So Maljie gave instructions, and her agents started purchasing vellum and in the courtyard of the house she had rented, they set up a press to print bank notes. She also bought a lot of good quality paper and on this she had her people print low denominations.




I suppose that what happened next can hardly be considered to be Maljie’s fault. Prae Ducis is a law-abiding city, the people generally considered honest. But word had got out that in Maljie’s house potentially infinite wealth was being created. First she got the indigents knocking on the door seeking assistance. Then there was the attempted break-ins. These were initially just local ne’er do wells, but as word spread, they were joined by rogues from the various warbands and bandit gangs of Uttermost Partann. Soon Maljie was effectively under siege and the authorities seemed disinclined to involve themselves in the matter.

Maljie had to think rapidly. She had to leave, but also she couldn’t just abandon the money. It was then that her muse whispered gently into her ear. With no hesitation Maljie gathered up all the vellum money and started sewing it together. She was going to use avant-garde technology to help her to escape from the plight into which progressive finance had lured her.

Now the hot air balloon is not unknown, the theory is simple and has been mastered. The real problem is, apparently, with navigation. One doesn’t navigate, one just goes with the wind. Still as her assorted minions defended the perimeter of her abode, Maljie frantically stitched. Finally with the balloon assembled, a ‘basket’ placed under it for Maljie to stand in, and a brazier put in place to provide the heat, Maljie was ready to go. As the burning coals in the brazier heated the air to inflate the balloon, our intrepid heroine loaded the basket with the paper money already printed. Finally, as the balloon strained against the ropes tethering it to the ground, she cast them free and soared upwards.

Her flight had an immediate impact upon three distinct groups of people. The first group, the besiegers of her rented dwelling, dashed to horse and set off in pursuit. The second group, the authorities, were more nuanced in their pronouncements. They were a little unsure how to classify the instrument. Was Maljie a young woman fleeing to protect her maidenly modesty? (When I was first told this tale I found the sniggers from her contemporaries at this point less than helpful.) Or was she a felon absconding with unmentionable wealth?
The third group was the avarice of usurers. Had the money merely been stolen, they could doubtless have coped. After all, this is why one carries insurance. But the problem was that the various persons with whom they’d laid off the risk refused point blank to countenance the idea of such a sum of money flying. They were unreformed, nay even atavistic, when it came to contemplating the fiscal world. Money was heavy, money was shiny metal, and money ostentatiously did not fly. They refused to pay out.

The other person somewhat concerned by the whole process was Maljie herself. She had initially assumed a short flight, after which she would land and hide the wealth. She had not counted on the pursuit to be so rapid. Not only that, but the wind was veering so it was coming more from the east than the south. Her plans had focused on travelling north, but avoiding the coast. Now she was not merely following the coast, she was getting blown further and further out to sea. Whilst this deterred pursuit, it did leave her hanging over the vast emptiness of the ocean. She obviously had to do something to maintain her height, until the wind changed and blew her back towards land. But what to burn when the coals ran out?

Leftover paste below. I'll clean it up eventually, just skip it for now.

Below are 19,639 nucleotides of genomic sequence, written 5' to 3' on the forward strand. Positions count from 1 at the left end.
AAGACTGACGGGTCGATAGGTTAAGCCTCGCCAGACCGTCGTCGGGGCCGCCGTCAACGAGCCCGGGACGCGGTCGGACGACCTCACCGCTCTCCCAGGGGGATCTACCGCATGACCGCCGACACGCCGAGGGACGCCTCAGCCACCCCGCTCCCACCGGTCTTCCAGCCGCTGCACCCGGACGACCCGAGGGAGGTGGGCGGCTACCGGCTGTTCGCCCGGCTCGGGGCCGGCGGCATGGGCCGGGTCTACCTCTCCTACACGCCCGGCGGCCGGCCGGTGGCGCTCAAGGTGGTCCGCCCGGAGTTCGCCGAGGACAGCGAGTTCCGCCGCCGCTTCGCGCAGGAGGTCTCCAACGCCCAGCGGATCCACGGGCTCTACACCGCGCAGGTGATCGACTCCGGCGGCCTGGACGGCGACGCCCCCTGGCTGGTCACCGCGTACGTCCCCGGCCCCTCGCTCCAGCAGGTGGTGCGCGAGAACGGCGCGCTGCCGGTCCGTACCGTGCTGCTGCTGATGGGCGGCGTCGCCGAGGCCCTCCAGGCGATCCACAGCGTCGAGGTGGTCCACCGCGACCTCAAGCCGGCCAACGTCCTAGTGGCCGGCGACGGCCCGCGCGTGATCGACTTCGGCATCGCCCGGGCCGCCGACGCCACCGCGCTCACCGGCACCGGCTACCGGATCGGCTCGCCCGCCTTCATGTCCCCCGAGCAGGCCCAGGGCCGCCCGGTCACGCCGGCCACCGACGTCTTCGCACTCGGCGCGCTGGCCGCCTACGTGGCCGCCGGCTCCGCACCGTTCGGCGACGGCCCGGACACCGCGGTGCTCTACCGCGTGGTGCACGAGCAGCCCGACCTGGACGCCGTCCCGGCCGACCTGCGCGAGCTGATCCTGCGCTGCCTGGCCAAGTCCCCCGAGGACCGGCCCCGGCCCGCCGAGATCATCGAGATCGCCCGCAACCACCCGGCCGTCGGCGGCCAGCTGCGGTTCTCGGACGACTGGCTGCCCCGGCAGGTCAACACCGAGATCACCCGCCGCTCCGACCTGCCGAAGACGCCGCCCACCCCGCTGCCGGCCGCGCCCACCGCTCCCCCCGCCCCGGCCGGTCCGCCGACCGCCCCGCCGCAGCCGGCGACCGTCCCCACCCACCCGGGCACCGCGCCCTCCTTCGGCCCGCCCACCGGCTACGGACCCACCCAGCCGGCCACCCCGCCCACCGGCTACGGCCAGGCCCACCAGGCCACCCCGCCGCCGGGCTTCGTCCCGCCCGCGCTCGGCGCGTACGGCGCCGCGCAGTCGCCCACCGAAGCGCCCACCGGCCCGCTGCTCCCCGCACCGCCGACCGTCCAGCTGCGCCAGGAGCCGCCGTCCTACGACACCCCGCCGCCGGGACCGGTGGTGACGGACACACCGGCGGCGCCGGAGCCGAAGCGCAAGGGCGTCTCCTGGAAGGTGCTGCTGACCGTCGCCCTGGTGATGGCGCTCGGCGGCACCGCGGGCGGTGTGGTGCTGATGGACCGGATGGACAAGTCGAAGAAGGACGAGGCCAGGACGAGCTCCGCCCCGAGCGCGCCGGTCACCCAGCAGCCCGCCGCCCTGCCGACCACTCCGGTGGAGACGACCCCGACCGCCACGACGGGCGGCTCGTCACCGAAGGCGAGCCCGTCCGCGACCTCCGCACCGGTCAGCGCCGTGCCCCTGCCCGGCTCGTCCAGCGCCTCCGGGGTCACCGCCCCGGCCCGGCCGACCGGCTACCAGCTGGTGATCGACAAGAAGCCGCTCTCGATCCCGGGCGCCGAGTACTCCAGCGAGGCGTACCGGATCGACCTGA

Eventually, like many a political leader before her, she settled on casting money into the flames in a desperate attempt to keep afloat long enough for conditions to change.

Finally, as the last of the notes went onto the fire, along with her coat and shoes, Maljie saw a sail on the horizon. The judicious burning of concealed but weighty nether garments mean she kept the balloon in the air until the last possible minute before ditching within a stone’s throw of the vessel.

Thus Maljie passed out of the world of usury and finance and into the arms of a gentleman of piratical persuasion. She commented that, in all candour, she found the superior moral environment refreshing.


Should you wish to learn more of Port Naain, and the friends and acquaintances of Tallis Steelyard, then wise friends recommend that you avail yourself of and of his books. For example ;-

As one reviewer commented, “Tallis Steelyard journeys are set in an epic fantasy world not quite like our own yet the people there have a familiarity that is almost like looking at modern society through a time machine.

This particular story shares glimpses into the lives of many people including an artist’s assistant and a squid-wrestling romantic.

I really enjoyed reading about all the people who cross Tallis Steelyard’s path. The much-beloved poet has a way of helping others that makes me wish there were more people just like him on our world.”

22 thoughts on “The ascent of Mistress Maljie

  1. Another jolly good tale, Jim Webster. I was just wondering, being a wannabe poet myself, why you chose poet as the occupation for young Tallis when I have never read a word of poetry by your esteemed self [smile]?

    Liked by 1 person

    1. I feel happiest writing prose, and prose can get awfully close to poetry. In fact it might be that prose and poetry approach the same place but from different directions.
      And it’s perhaps that place we ought to be but cannot get there directly

      As for writing poetry, one of the advantages of having Tallis write it for me is that I haven’t a clue whether it’s any good or not, but everybody realises that in Port Naain they doubtless have different standards and conventions 🙂

      Liked by 1 person

      1. People have also commented occasionally on the similarities to Jane Austen 😉
        More I suspect from the observations than the underlying philosophy
        But in the pending pile there is a story about a philosopher 🙂

        Liked by 1 person